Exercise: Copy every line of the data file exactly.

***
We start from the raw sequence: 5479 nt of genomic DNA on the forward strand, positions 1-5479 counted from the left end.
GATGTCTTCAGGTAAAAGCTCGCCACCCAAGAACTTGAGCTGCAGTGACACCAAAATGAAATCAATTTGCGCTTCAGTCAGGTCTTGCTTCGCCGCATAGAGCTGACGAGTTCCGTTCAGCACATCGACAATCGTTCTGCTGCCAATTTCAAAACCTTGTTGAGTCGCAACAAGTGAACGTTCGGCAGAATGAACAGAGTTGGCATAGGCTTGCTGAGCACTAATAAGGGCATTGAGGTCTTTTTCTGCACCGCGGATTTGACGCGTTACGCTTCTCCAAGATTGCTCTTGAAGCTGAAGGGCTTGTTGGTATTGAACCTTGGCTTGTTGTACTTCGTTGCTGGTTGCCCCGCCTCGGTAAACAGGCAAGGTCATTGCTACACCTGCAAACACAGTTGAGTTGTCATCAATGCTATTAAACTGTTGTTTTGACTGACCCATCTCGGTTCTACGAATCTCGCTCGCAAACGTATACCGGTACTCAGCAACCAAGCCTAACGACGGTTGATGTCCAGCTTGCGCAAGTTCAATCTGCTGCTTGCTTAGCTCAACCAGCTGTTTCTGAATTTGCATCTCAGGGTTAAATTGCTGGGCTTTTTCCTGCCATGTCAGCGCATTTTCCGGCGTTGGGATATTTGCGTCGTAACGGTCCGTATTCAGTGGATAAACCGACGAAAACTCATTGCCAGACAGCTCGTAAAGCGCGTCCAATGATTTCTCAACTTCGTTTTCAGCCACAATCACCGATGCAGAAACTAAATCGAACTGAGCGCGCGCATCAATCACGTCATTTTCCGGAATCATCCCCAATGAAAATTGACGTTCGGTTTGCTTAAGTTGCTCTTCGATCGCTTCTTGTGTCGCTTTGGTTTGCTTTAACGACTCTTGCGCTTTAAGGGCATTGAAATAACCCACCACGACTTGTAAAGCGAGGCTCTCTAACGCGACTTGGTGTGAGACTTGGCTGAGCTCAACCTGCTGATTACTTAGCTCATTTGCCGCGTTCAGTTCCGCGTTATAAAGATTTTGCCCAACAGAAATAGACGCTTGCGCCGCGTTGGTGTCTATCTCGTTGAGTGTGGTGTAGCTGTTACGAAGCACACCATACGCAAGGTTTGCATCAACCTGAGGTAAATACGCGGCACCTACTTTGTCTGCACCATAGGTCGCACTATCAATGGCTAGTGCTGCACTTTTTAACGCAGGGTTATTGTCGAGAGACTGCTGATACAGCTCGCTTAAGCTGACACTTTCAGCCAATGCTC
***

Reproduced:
We start from the raw sequence: 5479 nt of genomic DNA on the forward strand, positions 1-5479 counted from the left end.
GATGTCTTCAGGTAAAAGCTCGCCACCCAAGAACTTGAGCTGCAGTGACACCAAAATGAAATCAATTTGCGCTTCAGTCAGGTCTTGCTTCGCCGCATAGAGCTGACGAGTTCCGTTCAGCACATCGACAATCGTTCTGCTGCCAATTTCAAAACCTTGTTGAGTCGCAACAAGTGAACGTTCGGCAGAATGAACAGAGTTGGCATAGGCTTGCTGAGCACTAATAAGGGCATTGAGGTCTTTTTCTGCACCGCGGATTTGACGCGTTACGCTTCTCCAAGATTGCTCTTGAAGCTGAAGGGCTTGTTGGTATTGAACCTTGGCTTGTTGTACTTCGTTGCTGGTTGCCCCGCCTCGGTAAACAGGCAAGGTCATTGCTACACCTGCAAACACAGTTGAGTTGTCATCAATGCTATTAAACTGTTGTTTTGACTGACCCATCTCGGTTCTACGAATCTCGCTCGCAAACGTATACCGGTACTCAGCAACCAAGCCTAACGACGGTTGATGTCCAGCTTGCGCAAGTTCAATCTGCTGCTTGCTTAGCTCAACCAGCTGTTTCTGAATTTGCATCTCAGGGTTAAATTGCTGGGCTTTTTCCTGCCATGTCAGCGCATTTTCCGGCGTTGGGATATTTGCGTCGTAACGGTCCGTATTCAGTGGATAAACCGACGAAAACTCATTGCCAGACAGCTCGTAAAGCGCGTCCAATGATTTCTCAACTTCGTTTTCAGCCACAATCACCGATGCAGAAACTAAATCGAACTGAGCGCGCGCATCAATCACGTCATTTTCCGGAATCATCCCCAATGAAAATTGACGTTCGGTTTGCTTAAGTTGCTCTTCGATCGCTTCTTGTGTCGCTTTGGTTTGCTTTAACGACTCTTGCGCTTTAAGGGCATTGAAATAACCCACCACGACTTGTAAAGCGAGGCTCTCTAACGCGACTTGGTGTGAGACTTGGCTGAGCTCAACCTGCTGATTACTTAGCTCATTTGCCGCGTTCAGTTCCGCGTTATAAAGATTTTGCCCAACAGAAATAGACGCTTGCGCCGCGTTGGTGTCTATCTCGTTGAGTGTGGTGTAGCTGTTACGAAGCACACCATACGCAAGGTTTGCATCAACCTGAGGTAAATACGCGGCACCTACTTTGTCTGCACCATAGGTCGCACTATCAATGGCTAGTGCTGCACTTTTTAACGCAGGGTTATTGTCGAGAGACTGCTGATACAGCTCGCTTAAGCTGACACTTTCAGCCAATGCTC